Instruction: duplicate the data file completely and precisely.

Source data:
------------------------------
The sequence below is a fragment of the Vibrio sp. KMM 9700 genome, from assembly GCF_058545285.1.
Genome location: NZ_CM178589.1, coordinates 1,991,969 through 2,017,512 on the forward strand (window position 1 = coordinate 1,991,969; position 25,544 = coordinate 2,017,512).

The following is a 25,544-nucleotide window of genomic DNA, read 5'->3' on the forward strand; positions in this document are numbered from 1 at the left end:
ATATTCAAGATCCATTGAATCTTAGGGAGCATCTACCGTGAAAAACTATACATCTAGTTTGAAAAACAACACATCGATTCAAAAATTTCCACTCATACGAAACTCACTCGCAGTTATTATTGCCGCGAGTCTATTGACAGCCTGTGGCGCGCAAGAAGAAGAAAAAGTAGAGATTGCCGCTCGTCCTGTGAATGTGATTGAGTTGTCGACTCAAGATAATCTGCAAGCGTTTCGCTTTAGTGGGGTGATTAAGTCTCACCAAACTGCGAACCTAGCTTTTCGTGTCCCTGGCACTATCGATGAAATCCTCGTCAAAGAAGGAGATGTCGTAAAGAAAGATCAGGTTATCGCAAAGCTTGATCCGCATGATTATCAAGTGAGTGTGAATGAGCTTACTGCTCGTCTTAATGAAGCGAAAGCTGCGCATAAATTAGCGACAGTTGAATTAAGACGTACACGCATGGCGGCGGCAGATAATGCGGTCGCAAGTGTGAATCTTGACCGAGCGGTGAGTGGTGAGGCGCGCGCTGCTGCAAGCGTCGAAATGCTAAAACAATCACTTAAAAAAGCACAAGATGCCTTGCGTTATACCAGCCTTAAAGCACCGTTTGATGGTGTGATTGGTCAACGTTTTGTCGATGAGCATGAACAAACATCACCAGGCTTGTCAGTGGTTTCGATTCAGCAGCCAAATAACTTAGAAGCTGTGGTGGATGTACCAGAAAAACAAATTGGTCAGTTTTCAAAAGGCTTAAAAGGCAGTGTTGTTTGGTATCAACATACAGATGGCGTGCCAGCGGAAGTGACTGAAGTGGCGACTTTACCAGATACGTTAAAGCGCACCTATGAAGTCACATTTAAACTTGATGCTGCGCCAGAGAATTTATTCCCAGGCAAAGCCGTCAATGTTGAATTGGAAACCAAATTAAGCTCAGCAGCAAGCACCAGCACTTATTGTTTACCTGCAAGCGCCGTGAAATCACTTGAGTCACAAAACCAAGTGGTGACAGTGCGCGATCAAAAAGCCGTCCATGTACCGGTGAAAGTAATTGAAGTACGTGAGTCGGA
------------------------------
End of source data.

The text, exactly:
The sequence below is a fragment of the Vibrio sp. KMM 9700 genome, from assembly GCF_058545285.1.
Genome location: NZ_CM178589.1, coordinates 1,991,969 through 2,017,512 on the forward strand (window position 1 = coordinate 1,991,969; position 25,544 = coordinate 2,017,512).

The following is a 25,544-nucleotide window of genomic DNA, read 5'->3' on the forward strand; positions in this document are numbered from 1 at the left end:
ATATTCAAGATCCATTGAATCTTAGGGAGCATCTACCGTGAAAAACTATACATCTAGTTTGAAAAACAACACATCGATTCAAAAATTTCCACTCATACGAAACTCACTCGCAGTTATTATTGCCGCGAGTCTATTGACAGCCTGTGGCGCGCAAGAAGAAGAAAAAGTAGAGATTGCCGCTCGTCCTGTGAATGTGATTGAGTTGTCGACTCAAGATAATCTGCAAGCGTTTCGCTTTAGTGGGGTGATTAAGTCTCACCAAACTGCGAACCTAGCTTTTCGTGTCCCTGGCACTATCGATGAAATCCTCGTCAAAGAAGGAGATGTCGTAAAGAAAGATCAGGTTATCGCAAAGCTTGATCCGCATGATTATCAAGTGAGTGTGAATGAGCTTACTGCTCGTCTTAATGAAGCGAAAGCTGCGCATAAATTAGCGACAGTTGAATTAAGACGTACACGCATGGCGGCGGCAGATAATGCGGTCGCAAGTGTGAATCTTGACCGAGCGGTGAGTGGTGAGGCGCGCGCTGCTGCAAGCGTCGAAATGCTAAAACAATCACTTAAAAAAGCACAAGATGCCTTGCGTTATACCAGCCTTAAAGCACCGTTTGATGGTGTGATTGGTCAACGTTTTGTCGATGAGCATGAACAAACATCACCAGGCTTGTCAGTGGTTTCGATTCAGCAGCCAAATAACTTAGAAGCTGTGGTGGATGTACCAGAAAAACAAATTGGTCAGTTTTCAAAAGGCTTAAAAGGCAGTGTTGTTTGGTATCAACATACAGATGGCGTGCCAGCGGAAGTGACTGAAGTGGCGACTTTACCAGATACGTTAAAGCGCACCTATGAAGTCACATTTAAACTTGATGCTGCGCCAGAGAATTTATTCCCAGGCAAAGCCGTCAATGTTGAATTGGAAACCAAATTAAGCTCAGCAGCAAGCACCAGCACTTATTGTTTACCTGCAAGCGCCGTGAAATCACTTGAGTCACAAAACCAAGTGGTGACAGTGCGCGATCAAAAAGCCGTCCATGTACCGGTGAAAGTAATTGAAGTACGTGAGTCGGA